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Lathrop council OKs temporary banner signs
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LATHROP – Lathrop businesses are getting a little help from the city during these hard economic times.

Under a municipal code amendment unanimously approved by the City Council at their regular meeting last week, businesses within the city limits are allowed to use temporary advertising signs such as banners or streamers on their store front without worrying about being slapped with stiff penalties by a code enforcement officer. The signs are limited to such occasions as grand opening announcements and other special events.

The council voted on the recommendation made by the Planning Commission which conducted a public hearing on the matter. In approving the amendment for final action by the council, the commission asked that one minor language change be included, which is to allow the Planning Division to consider requests for banners that are larger than the ones being exempted from penalties.

Under the new amendment, any business establishment in Lathrop’s incorporated jurisdiction does not have to worry about a visit by the code enforcement officer regarding a potential violation, or being slapped by a penalty fee from the city, if they follow the following exemption requirements:

• The temporary banner is no larger than 60 square feet

• The banner is displayed no more than 90 days during any given calendar year.

• It is located on the store front or building where the business is located.

• It does not go any higher than the roof line.

• It is attached or anchored securely to the building

• Announcement is limited to the name of the business, the type of event such as a “grand opening” and the services provided.

• The banner has the approval of the property’s owner or agent.

Businesses that want to use a temporary banner that do not meet the above criteria may file a no-fee Sign Design application. However, these banners have to abide by the following restrictions as introduced in the newly amended code:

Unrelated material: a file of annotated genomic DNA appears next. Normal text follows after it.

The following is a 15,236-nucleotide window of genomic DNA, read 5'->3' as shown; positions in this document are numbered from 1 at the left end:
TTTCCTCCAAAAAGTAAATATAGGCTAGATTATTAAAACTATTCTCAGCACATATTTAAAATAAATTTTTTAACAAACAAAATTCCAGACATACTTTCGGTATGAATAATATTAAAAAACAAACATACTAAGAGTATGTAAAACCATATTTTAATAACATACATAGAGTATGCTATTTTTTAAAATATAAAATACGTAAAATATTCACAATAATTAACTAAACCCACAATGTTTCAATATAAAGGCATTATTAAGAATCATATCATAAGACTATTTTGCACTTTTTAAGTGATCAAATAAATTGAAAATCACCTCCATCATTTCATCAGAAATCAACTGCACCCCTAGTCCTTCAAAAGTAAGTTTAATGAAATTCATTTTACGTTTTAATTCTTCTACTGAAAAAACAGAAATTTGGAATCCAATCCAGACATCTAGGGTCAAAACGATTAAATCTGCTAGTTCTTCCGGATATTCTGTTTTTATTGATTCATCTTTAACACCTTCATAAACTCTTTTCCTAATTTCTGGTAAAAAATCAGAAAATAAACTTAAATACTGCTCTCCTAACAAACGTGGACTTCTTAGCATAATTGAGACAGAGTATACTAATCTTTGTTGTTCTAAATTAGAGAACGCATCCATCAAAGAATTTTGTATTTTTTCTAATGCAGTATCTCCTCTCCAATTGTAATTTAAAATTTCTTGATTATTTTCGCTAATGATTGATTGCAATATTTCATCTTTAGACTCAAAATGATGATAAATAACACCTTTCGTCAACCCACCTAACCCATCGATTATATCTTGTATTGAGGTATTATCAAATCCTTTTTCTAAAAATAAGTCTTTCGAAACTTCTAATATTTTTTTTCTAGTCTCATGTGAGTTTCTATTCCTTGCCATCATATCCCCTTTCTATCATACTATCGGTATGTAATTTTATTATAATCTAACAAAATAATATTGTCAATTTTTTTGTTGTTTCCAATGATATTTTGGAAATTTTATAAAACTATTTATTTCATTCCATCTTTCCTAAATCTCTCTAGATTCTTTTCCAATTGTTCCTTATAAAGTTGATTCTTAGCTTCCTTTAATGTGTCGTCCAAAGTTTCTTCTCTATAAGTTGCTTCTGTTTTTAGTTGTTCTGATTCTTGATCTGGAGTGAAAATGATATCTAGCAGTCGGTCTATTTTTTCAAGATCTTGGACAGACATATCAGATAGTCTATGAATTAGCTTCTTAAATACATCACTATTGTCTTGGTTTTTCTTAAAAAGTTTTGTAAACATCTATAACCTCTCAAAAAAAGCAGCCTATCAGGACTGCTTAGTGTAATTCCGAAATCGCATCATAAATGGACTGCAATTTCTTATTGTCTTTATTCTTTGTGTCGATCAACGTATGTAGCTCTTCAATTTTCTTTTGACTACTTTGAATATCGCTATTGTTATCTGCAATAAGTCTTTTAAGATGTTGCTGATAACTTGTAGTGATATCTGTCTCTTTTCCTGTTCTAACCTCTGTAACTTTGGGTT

• They do not exceed 200 square feet; however, signs larger than that may be considered by the Planning Division.

• They are used for no more than 120 days in a calendar year.

• They meet all the other criteria for the smaller banners listed above.

The council took the step of revisiting the municipal code governing temporary business banners and streamers late last year when Mayor Kristy Sayles brought up a concern referred to her by a dental office in town. To drum up new business, the business owner had put up a banner to let the public know that they are open on weekends. That action prompted a visit by the city’s code enforcement officer who informed the business owner that the legally nonconforming banner needed to be taken down. The business owner then called the mayor for assistance.

The mayor noted at that time that in these hard economic times, “there’s got to be some way” to help businesses in town advertise their products and services.

Some council members, however, raised some concerns. Council member Robert Oliver, for example, said that although he does not have any problem with business putting up signs, he nevertheless wanted to know, “where does the regulation stop?”

He added, “I always have trouble when government intrudes further and further into private affairs.”

The purpose of the municipal code regulation is to “avoid unsightly, inharmonious, competing, cluttered and hazardous location and appearance of signs.”